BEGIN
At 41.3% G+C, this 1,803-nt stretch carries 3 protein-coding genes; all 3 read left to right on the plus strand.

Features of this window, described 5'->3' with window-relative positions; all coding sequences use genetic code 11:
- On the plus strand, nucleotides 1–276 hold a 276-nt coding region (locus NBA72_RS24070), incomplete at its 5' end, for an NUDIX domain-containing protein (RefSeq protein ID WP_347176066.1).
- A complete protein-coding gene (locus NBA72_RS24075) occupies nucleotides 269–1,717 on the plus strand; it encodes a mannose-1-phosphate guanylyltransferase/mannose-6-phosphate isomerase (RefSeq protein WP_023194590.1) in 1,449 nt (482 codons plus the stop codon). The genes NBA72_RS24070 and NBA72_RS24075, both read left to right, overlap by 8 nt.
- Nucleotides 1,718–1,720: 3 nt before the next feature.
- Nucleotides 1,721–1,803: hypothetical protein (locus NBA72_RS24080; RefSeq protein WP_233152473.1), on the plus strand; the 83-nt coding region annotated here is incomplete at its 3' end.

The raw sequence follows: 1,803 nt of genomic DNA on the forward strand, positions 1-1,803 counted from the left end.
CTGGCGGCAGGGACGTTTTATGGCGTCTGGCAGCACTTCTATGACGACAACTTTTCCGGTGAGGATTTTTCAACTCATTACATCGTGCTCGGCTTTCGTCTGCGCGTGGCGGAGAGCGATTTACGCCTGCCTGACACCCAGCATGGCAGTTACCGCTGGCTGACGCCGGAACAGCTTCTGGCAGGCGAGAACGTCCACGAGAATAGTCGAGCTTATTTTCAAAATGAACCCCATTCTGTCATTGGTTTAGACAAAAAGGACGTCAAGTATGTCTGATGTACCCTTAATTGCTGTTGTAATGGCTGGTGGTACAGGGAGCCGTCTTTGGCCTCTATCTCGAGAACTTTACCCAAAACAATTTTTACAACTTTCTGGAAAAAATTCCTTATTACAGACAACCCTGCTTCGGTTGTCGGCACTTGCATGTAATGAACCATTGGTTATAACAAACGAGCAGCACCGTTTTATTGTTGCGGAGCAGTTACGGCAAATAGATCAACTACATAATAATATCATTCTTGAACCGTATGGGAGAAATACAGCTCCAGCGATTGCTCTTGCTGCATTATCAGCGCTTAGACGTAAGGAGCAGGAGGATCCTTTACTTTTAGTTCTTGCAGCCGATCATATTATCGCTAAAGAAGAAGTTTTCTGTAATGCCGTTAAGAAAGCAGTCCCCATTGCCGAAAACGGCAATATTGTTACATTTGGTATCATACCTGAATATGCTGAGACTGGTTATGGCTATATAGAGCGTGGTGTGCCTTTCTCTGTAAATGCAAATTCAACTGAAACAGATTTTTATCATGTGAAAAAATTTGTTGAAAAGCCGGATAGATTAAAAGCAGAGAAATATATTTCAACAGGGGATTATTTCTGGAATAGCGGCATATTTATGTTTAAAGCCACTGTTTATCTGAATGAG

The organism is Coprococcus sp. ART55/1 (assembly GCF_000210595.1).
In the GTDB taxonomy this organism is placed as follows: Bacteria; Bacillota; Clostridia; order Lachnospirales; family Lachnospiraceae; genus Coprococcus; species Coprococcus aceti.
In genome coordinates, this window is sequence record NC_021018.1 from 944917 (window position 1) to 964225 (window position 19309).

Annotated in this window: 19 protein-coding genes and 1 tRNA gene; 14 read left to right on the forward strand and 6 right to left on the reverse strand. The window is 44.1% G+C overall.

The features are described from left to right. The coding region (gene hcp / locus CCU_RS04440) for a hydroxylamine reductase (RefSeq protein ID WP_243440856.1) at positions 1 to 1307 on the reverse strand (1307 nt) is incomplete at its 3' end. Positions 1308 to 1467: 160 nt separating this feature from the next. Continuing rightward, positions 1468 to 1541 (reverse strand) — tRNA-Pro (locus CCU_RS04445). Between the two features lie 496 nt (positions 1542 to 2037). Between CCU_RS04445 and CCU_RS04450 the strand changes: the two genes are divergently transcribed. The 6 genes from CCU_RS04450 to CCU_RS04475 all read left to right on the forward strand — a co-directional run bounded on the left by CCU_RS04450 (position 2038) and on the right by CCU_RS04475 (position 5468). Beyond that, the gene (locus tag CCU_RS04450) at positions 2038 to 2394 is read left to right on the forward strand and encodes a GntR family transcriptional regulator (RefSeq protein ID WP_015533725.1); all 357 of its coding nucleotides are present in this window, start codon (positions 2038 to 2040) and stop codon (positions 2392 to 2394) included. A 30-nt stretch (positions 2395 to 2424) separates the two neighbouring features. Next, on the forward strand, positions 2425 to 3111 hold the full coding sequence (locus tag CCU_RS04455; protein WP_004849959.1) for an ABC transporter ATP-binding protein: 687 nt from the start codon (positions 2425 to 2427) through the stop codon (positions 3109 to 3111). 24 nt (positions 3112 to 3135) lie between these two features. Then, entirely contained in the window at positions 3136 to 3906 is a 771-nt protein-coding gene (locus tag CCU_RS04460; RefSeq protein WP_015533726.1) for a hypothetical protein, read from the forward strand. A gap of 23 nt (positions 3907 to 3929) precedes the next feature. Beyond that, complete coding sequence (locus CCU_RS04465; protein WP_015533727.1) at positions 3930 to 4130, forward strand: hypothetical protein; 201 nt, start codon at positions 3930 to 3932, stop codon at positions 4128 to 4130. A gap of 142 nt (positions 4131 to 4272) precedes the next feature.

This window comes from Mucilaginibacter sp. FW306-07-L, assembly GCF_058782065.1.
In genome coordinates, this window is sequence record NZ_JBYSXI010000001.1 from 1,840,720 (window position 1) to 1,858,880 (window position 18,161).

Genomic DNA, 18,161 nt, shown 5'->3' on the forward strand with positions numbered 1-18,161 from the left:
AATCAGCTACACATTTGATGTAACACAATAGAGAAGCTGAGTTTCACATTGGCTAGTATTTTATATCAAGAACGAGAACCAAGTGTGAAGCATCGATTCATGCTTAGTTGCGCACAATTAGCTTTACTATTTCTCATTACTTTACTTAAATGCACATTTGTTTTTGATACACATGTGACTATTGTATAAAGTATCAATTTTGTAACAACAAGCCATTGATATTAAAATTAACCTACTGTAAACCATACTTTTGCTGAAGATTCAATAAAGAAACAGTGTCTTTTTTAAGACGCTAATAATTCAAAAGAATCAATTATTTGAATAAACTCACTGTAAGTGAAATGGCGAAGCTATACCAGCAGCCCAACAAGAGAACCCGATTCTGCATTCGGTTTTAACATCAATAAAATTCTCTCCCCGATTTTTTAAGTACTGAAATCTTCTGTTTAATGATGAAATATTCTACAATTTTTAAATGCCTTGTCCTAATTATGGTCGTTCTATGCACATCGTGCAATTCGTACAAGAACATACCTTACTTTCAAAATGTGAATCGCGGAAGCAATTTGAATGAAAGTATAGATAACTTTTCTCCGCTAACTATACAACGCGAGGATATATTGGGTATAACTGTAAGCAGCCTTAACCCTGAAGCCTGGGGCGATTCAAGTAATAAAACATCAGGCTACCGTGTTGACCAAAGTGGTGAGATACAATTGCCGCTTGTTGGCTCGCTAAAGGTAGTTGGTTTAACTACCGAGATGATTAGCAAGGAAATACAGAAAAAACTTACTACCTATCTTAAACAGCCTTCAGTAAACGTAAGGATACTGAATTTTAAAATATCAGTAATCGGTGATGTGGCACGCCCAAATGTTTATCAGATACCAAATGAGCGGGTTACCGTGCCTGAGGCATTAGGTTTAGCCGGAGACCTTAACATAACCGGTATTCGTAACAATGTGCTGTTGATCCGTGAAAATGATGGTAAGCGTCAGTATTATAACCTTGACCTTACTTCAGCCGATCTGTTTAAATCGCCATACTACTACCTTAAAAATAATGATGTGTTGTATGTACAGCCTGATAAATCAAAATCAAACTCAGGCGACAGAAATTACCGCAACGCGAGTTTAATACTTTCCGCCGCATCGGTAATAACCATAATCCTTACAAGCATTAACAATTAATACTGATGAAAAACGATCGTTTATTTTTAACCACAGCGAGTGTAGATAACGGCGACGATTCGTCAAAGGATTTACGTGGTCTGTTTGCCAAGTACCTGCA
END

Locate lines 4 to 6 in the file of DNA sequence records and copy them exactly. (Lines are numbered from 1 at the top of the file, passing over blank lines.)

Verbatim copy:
- A complete protein-coding gene (locus NBA72_RS24075) occupies nucleotides 269–1,717 on the plus strand; it encodes a mannose-1-phosphate guanylyltransferase/mannose-6-phosphate isomerase (RefSeq protein WP_023194590.1) in 1,449 nt (482 codons plus the stop codon). The genes NBA72_RS24070 and NBA72_RS24075, both read left to right, overlap by 8 nt.
- Nucleotides 1,718–1,720: 3 nt before the next feature.
- Nucleotides 1,721–1,803: hypothetical protein (locus NBA72_RS24080; RefSeq protein WP_233152473.1), on the plus strand; the 83-nt coding region annotated here is incomplete at its 3' end.